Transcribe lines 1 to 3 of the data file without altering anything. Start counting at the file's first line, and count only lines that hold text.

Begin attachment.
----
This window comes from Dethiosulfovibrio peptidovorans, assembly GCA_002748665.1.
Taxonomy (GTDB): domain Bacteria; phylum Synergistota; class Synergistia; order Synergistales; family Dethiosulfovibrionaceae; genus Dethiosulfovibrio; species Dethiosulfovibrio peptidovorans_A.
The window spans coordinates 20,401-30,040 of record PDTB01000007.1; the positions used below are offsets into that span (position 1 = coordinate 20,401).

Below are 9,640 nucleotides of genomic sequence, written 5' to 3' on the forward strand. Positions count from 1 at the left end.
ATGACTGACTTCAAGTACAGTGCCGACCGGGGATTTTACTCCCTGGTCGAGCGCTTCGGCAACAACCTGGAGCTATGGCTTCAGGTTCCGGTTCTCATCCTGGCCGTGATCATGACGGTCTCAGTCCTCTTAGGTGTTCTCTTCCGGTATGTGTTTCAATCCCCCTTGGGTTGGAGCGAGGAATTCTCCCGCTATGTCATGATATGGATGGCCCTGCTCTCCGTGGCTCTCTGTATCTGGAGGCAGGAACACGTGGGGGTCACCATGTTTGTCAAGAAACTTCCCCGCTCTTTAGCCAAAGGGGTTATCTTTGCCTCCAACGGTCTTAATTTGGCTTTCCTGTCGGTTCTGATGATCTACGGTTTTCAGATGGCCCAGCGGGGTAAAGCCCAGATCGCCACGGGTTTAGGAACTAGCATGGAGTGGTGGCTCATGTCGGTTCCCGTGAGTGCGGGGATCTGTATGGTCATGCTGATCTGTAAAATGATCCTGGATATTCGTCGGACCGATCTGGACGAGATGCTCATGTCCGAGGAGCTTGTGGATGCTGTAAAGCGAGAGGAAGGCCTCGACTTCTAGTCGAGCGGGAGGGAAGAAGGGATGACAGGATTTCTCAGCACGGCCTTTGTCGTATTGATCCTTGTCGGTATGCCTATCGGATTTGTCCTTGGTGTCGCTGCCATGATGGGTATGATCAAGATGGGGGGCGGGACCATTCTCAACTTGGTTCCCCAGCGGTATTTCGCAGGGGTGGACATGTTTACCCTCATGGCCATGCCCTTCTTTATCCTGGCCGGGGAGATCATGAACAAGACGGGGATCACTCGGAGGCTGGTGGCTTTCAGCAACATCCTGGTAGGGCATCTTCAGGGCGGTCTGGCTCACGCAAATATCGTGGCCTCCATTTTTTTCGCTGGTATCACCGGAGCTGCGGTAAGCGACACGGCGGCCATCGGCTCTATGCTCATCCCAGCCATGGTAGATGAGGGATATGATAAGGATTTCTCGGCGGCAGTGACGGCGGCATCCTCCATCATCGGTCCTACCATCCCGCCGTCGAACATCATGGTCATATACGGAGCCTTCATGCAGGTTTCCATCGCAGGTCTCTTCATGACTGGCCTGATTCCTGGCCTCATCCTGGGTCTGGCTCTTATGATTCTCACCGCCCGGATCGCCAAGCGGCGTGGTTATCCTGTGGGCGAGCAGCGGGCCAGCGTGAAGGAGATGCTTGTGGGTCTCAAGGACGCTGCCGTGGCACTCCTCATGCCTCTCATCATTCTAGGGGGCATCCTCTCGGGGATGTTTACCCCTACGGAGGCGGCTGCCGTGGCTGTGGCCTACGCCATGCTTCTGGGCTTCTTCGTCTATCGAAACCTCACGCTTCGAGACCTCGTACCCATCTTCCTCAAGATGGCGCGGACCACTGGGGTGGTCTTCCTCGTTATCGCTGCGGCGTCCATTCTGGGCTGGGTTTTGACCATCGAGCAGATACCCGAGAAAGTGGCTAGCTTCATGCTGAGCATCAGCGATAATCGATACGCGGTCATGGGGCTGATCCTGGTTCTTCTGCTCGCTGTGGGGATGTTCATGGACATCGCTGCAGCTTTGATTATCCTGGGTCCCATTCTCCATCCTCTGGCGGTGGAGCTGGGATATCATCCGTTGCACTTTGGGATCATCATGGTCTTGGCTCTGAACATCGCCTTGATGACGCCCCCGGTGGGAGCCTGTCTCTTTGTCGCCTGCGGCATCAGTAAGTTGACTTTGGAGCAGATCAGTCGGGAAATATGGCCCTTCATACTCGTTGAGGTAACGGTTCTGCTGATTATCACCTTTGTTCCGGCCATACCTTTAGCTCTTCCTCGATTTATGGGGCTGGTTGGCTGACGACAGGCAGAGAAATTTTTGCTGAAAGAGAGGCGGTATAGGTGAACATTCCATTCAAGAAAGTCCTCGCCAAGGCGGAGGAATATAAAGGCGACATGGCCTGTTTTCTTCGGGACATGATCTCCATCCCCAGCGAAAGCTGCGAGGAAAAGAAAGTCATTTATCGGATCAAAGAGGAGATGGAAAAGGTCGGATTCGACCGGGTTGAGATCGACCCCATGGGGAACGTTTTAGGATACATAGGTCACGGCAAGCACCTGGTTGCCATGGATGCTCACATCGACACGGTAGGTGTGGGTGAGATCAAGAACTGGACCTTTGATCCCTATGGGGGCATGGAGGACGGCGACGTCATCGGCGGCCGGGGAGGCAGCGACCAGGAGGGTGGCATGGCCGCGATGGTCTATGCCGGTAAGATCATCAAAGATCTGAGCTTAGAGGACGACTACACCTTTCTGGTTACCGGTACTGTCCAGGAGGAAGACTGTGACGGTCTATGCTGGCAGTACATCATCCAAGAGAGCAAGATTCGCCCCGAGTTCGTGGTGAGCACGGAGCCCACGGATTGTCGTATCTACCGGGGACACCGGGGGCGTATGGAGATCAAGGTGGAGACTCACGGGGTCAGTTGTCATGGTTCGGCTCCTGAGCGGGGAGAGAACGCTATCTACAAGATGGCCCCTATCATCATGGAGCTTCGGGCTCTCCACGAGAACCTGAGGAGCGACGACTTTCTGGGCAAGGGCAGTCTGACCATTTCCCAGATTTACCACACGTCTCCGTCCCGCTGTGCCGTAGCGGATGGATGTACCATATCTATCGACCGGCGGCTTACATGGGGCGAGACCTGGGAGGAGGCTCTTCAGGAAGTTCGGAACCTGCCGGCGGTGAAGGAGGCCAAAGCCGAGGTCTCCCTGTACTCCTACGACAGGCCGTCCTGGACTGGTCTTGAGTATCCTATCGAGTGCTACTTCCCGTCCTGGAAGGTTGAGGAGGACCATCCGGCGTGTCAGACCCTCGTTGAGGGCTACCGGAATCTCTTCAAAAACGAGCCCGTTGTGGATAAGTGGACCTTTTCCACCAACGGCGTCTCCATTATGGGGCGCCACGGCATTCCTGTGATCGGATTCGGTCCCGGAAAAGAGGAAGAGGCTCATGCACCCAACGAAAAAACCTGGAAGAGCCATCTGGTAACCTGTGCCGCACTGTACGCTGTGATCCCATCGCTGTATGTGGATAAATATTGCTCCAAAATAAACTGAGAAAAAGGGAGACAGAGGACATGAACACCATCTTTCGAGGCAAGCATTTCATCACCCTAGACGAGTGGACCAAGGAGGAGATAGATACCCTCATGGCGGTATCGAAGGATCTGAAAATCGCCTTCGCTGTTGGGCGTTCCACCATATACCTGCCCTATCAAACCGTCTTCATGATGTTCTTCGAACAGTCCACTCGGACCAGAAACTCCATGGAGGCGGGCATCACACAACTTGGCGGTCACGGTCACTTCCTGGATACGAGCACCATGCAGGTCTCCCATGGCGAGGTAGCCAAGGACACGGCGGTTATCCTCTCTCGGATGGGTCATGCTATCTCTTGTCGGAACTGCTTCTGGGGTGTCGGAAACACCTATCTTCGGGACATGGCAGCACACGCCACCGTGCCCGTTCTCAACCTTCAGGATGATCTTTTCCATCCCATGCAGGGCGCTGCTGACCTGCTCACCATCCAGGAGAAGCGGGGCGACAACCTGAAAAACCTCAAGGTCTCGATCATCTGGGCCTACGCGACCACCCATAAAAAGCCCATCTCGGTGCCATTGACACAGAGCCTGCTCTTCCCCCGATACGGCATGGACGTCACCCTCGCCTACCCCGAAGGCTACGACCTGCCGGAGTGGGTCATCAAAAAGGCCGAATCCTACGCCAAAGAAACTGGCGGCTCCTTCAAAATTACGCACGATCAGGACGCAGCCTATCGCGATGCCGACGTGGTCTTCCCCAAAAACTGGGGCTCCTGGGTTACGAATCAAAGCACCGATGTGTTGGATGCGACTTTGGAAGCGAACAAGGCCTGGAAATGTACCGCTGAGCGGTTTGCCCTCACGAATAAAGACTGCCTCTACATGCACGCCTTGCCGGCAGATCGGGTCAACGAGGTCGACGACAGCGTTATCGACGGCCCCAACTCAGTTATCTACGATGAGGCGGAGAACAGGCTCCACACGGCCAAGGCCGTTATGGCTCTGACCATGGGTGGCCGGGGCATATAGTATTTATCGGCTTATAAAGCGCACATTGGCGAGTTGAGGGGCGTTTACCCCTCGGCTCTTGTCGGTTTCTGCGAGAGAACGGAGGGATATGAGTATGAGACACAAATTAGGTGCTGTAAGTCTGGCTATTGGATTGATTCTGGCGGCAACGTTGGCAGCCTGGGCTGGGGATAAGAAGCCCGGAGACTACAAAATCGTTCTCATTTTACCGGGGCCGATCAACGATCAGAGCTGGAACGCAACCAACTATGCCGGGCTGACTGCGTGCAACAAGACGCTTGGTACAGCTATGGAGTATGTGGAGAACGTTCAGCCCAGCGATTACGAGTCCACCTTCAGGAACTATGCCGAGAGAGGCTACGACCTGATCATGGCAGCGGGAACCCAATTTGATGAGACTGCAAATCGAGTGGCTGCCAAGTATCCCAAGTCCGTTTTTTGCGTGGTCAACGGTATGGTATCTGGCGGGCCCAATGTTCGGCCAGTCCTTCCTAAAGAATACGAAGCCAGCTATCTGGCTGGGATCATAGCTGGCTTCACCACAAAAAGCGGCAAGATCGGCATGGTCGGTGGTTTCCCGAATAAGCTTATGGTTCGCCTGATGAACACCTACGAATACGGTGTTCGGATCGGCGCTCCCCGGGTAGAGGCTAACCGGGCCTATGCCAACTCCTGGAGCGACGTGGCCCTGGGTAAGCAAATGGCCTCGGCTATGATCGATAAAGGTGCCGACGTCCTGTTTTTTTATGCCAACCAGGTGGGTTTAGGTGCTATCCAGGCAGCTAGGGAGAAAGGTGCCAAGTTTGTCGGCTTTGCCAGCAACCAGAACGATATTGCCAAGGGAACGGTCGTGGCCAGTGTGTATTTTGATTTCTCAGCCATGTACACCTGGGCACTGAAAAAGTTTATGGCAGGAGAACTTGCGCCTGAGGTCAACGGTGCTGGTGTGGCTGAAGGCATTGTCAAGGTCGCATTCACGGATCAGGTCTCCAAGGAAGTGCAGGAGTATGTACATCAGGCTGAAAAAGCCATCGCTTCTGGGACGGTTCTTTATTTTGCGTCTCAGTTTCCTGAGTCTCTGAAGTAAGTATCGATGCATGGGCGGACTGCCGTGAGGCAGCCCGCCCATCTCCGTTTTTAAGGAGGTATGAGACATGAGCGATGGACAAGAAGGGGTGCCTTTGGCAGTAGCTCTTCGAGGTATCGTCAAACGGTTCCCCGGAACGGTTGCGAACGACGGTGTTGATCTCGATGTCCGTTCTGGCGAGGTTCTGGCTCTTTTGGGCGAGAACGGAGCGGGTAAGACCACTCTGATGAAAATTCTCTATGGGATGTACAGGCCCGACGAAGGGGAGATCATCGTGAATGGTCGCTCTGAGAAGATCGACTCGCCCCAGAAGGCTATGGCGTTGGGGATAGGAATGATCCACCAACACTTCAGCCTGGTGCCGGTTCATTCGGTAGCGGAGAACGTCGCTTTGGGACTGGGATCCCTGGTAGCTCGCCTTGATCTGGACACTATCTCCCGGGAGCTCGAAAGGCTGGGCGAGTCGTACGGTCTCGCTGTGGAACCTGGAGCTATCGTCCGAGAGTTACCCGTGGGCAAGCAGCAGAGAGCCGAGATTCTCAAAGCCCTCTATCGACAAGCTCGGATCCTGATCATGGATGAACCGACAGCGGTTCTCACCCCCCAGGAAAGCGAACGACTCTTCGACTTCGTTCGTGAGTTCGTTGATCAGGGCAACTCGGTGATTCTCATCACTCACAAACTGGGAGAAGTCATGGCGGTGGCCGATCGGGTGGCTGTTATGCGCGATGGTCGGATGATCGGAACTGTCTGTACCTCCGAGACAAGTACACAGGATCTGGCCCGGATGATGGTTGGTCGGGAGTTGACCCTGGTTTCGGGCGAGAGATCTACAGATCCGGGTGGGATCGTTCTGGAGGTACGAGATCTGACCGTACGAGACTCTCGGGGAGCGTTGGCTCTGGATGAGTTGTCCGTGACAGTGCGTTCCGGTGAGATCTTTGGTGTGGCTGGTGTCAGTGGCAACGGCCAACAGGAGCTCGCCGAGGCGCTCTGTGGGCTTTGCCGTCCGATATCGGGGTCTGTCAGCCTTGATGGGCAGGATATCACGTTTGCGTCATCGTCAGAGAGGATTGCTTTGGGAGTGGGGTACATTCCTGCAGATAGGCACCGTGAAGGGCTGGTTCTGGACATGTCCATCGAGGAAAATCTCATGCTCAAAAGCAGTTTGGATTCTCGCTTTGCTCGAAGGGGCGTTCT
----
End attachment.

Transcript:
This window comes from Dethiosulfovibrio peptidovorans, assembly GCA_002748665.1.
Taxonomy (GTDB): domain Bacteria; phylum Synergistota; class Synergistia; order Synergistales; family Dethiosulfovibrionaceae; genus Dethiosulfovibrio; species Dethiosulfovibrio peptidovorans_A.
The window spans coordinates 20,401-30,040 of record PDTB01000007.1; the positions used below are offsets into that span (position 1 = coordinate 20,401).